Leica CL Review
Leica CL review: Clever, capable, quirky and costly. The Leica CL might be forgiven some of its oddities and omissions at a lower price. But if you've been waiting for a Leica mirrorless that looks like a traditional Leica and consider its quirks part of the experience, then go forth and spend.
Clever, capable, quirky and costly
Leica CL Overview
Oh, Leica. Once again you've given me the ambivalent feels. The CL, the company's "classic" APS-C mirrorless model -- the alter ego of the "modern" TL2 -- is a Leica through and through.
It has the trademark almost too clean design aesthetic, its excellent form taking precedence over function. And the price...? Sigh. Sharp APS-C photos and solid autofocus speed come at the cost of a great full-frame.
The CL is a nice camera with some real design strengths and sharp photos, but the body's not really $2,800 worth of nice. And in a kit with the new 18mm f2. 8 pancake prime, it's definitely not $3,800 nice; the lens alone is $1,300.
And the kit with the too-slow-for-the-price 18-56mm f3.5-5. 6 will run you $4,000. I don't have UK or Australian prices yet, but directly converted for the UK those mean £908 for the 18mm lens, £2,110 for the body, £2,900 for the kit with both and £3,020 for the zoom kit.
For Australia, those convert to about AU$1,715 for the prime lens, AU$3,700 for the body, AU$5,030 for both and AU$5,300 for the zoom kit. Kits are new for Leica, and it's good the company's venturing into the territory. While you can use a lot of Leica-mount lenses with its APS-C mirrorless line, many new camera buyers don't have a stack of 'em sitting around.
But I don't find 18mm, with its 60-degree field of view on APS-C (27mm equivalent), more than occasionally useful -- the pancake prime makes the camera seem more compact, but unless you get right up to the subject (which isn't my style) the photos all feel like snapshots. Wide-angle pancakes make more sense on smaller sensors where they work out to a narrower field of view, which is why a 17mm kit for Micro Four Thirds is much more practical than on APS-C. Fast and sharpA combination of factors make the photos sharp.
As with many cameras these days, the 24. 3-megapixel sensor doesn't have a blurring antialiasing filter. Frequently, you run into moire (interference patterns in fine meshes and textures), even if just a little, but I didn't see any here.
Also, by default Leica is very light-handed with its noise reduction, meaning you'll see some graininess overall and color noise in dark areas, but the image retains detail. And what little noise reduction there is intelligently handles brighter areas less noisy than the darker areas. However, it also means you'll see a lot of hot pixels (pixels that clip to white in low-light images).
The 18mm lens has very good edge-to-edge sharpness, but because it's wide angle there's some curvature and edge distortion accompanying the short focal length. Leica says they designed it to not need a lens hood, but I did get some flare or internal reflections in some photos. However, that graininess can also make the images high contrast.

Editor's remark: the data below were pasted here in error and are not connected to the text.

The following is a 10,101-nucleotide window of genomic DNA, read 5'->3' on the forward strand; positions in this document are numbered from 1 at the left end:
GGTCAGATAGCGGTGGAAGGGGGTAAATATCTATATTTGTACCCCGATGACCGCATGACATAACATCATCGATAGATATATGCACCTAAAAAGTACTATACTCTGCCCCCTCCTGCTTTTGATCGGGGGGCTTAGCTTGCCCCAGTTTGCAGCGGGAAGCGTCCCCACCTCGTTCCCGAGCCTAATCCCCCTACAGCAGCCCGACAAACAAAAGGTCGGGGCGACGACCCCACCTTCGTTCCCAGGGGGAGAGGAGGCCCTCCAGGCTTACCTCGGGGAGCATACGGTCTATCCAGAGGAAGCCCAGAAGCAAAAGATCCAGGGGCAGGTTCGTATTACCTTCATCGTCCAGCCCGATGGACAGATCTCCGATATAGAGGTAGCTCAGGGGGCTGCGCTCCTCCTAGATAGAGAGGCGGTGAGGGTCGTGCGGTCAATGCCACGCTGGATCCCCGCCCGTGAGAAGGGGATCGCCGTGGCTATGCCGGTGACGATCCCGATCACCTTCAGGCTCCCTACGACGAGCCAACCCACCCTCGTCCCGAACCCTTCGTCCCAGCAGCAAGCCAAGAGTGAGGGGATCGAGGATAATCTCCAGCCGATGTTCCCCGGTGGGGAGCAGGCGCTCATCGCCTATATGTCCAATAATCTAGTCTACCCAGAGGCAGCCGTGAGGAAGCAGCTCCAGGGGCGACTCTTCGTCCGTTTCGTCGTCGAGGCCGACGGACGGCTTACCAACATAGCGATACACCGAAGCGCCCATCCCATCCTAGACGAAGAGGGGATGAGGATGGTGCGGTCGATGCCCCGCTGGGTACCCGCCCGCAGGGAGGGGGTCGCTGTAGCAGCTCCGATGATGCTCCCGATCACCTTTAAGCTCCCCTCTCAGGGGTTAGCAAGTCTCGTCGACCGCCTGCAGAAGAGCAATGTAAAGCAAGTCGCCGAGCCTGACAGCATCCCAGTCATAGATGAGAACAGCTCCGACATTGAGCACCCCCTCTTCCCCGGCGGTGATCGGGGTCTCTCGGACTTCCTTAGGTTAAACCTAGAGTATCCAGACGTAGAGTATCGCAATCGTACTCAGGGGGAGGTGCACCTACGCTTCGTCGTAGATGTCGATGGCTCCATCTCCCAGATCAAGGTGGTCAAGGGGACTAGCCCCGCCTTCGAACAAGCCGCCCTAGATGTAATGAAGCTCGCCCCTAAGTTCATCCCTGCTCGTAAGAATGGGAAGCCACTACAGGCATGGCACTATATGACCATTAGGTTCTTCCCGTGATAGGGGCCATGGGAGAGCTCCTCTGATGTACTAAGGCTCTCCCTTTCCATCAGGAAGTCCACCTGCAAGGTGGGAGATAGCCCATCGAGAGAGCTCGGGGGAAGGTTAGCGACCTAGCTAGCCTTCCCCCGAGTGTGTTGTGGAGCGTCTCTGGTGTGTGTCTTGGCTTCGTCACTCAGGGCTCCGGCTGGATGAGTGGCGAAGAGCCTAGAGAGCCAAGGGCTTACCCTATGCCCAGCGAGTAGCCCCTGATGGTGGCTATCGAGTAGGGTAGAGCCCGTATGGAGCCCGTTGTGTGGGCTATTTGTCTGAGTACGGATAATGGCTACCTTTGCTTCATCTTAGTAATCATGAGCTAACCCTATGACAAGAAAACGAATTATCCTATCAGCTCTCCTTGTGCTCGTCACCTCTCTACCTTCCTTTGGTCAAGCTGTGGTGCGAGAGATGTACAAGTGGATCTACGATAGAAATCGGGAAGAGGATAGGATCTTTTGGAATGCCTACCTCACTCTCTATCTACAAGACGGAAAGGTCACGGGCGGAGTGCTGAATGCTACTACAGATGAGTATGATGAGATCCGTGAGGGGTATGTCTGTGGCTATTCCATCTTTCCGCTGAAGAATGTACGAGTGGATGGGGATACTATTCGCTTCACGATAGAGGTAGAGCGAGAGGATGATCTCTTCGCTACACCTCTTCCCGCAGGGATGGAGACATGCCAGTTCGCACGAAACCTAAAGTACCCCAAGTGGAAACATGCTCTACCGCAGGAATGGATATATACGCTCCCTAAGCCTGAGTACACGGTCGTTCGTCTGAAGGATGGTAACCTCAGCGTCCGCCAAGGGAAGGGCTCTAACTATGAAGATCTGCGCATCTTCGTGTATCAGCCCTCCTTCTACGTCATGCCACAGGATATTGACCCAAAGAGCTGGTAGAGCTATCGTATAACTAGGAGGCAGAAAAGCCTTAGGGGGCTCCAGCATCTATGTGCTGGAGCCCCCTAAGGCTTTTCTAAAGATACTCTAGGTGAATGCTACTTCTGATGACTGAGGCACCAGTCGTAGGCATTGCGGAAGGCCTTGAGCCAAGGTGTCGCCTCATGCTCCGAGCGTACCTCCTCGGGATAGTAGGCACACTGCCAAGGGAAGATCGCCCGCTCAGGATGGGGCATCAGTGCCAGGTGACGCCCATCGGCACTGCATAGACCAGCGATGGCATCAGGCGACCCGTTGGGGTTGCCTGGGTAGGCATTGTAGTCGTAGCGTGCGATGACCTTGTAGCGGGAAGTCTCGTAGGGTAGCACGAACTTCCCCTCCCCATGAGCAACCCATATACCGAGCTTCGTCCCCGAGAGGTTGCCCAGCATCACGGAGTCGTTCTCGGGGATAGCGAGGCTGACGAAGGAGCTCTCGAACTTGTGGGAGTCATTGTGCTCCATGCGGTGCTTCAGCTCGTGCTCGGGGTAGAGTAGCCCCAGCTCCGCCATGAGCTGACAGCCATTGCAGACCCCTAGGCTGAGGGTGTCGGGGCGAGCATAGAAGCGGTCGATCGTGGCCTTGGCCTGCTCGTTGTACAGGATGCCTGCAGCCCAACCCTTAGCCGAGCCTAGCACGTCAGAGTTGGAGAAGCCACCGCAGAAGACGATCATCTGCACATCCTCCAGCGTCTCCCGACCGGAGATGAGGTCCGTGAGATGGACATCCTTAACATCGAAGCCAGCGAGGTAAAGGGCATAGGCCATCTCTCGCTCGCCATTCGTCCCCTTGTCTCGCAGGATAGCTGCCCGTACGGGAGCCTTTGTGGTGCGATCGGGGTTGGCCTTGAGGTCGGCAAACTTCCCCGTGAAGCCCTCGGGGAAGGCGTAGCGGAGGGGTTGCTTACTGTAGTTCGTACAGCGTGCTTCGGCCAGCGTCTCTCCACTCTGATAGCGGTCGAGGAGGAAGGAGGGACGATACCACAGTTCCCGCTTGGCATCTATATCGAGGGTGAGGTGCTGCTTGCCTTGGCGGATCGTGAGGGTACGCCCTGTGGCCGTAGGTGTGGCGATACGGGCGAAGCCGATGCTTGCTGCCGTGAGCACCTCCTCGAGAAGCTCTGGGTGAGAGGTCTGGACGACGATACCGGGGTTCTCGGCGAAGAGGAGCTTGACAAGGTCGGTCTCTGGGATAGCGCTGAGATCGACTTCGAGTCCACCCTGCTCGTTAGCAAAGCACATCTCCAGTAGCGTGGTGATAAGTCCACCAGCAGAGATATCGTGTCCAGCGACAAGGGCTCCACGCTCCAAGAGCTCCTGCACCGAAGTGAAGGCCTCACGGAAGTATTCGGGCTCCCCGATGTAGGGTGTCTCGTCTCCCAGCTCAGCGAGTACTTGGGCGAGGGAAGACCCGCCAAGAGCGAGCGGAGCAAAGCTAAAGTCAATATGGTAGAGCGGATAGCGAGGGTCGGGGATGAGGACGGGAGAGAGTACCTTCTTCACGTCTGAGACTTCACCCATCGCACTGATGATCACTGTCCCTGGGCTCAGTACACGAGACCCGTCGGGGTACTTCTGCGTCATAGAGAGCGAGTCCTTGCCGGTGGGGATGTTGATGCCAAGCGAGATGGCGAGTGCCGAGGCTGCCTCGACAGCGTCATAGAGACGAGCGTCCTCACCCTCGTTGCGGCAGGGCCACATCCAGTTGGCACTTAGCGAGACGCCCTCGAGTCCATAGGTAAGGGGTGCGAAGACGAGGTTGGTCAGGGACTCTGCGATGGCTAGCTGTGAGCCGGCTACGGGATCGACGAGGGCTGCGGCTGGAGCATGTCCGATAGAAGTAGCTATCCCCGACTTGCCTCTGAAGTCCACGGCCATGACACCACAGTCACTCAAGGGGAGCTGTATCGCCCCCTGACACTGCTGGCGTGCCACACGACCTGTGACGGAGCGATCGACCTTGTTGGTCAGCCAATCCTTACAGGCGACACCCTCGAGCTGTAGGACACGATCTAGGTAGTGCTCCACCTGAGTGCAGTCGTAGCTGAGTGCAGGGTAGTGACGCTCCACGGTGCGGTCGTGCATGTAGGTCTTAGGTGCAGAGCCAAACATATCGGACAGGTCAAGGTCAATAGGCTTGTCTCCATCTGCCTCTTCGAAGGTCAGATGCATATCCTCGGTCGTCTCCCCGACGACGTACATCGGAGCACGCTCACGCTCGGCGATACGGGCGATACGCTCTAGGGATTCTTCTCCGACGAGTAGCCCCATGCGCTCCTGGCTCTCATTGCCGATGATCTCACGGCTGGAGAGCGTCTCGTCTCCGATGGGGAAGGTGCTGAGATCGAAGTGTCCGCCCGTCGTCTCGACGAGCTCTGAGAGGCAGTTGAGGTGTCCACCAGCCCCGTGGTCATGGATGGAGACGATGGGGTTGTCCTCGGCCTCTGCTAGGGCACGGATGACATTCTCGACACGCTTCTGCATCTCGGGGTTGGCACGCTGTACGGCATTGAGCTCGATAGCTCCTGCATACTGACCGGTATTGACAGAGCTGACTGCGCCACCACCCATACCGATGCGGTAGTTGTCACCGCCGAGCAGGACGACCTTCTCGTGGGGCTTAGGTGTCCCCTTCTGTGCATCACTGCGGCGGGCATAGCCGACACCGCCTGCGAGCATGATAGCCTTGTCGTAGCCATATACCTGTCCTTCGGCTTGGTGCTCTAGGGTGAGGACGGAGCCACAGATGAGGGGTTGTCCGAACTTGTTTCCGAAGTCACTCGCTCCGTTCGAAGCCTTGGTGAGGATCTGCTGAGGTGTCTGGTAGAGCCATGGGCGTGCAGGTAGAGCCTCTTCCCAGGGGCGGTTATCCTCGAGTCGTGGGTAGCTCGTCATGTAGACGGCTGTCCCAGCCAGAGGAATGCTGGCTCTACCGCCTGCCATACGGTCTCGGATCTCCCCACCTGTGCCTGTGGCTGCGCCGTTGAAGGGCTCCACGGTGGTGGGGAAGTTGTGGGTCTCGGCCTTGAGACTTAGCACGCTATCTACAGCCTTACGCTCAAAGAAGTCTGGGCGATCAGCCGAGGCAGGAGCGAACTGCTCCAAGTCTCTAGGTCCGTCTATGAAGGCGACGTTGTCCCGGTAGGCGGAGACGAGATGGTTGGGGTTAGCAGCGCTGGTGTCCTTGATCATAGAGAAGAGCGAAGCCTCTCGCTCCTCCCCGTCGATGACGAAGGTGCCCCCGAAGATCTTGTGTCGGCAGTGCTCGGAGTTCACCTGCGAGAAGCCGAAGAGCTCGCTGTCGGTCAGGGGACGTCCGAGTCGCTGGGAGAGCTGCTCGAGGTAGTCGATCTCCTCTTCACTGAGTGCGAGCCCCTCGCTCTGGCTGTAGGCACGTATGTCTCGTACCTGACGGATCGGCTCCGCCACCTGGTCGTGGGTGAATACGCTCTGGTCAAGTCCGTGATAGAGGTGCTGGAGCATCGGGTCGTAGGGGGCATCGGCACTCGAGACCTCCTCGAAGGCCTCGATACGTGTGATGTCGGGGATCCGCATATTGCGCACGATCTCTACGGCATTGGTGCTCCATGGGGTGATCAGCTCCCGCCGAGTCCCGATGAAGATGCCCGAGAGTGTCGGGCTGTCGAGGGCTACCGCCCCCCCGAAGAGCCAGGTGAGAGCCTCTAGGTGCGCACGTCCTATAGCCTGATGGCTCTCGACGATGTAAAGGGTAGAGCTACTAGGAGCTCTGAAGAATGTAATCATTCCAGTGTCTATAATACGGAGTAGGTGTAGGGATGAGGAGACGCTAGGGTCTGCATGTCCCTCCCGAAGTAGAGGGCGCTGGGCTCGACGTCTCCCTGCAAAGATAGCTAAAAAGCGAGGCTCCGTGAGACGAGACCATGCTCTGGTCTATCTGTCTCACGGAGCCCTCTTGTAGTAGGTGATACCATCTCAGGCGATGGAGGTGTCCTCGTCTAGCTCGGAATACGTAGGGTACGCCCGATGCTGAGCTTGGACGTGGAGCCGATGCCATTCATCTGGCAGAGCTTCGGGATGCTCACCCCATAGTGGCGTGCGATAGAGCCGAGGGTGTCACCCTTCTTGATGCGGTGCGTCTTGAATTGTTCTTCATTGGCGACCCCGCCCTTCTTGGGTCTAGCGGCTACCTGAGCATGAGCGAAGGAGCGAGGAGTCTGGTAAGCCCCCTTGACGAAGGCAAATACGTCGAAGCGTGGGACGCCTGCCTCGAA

In the past, Leica's JPEGs files have looked almost identical to the raw DNG files. There's a little increase in contrast by default with the CL's JPEGs, which clips shadows and highlights, something we frequently see with cameras. There seems to be sufficient tonal range in general to recover highlights and shadows that aren't completely blown out, but nothing exceptional.
Colors look good, defaulting to accurate rather than saturated. In winter light the auto white balance might be considered a little too faithful, rendering everything very cool. But the cool white balance works for low-light shooting.
Usually it delivers excellent results with no color casts. Leicas are some of my favorite cameras for street shooting at night. There's a Natural setting, but it's more flat and low contrast than "natural".
The video looks like typical 4K UHD video. Sharp. Your only exposure adjustment option is exposure compensation, and you can set a profile for saturation, contrast and sharpness, so overall you don't have a lot of control. The camera's reasonably fast, with fairly typical autofocus speed and quick processing so it feels responsive.
It can burst at about 10 frames per second with continuous autofocus for exactly 33 frames in raw or an effectively unlimited number of JPEGs. I didn't get a chance to give it a real workout, since continuous autofocus accuracy is hard to judge with a wide-angle lens. Manual focus works well, too, and the focus peaking makes it easy.
If you want, you can shoot on full auto or with scene program modes, as well as let it automatically choose the autofocus areas. The latter works about as well as it does on any camera, which means it's quick but relatively inconsistent and dumb, choosing different areas every time you prefocus on the same scene, and it chooses either as many areas as it can focus on or sticks to the closest and highest contrast things it can find. Battery life, though, should be better than 220 shots, especially since it then takes over two hours to recharge.
When you get two batteries with a camera for evaluation, it's a sign that the company knows the battery life blows.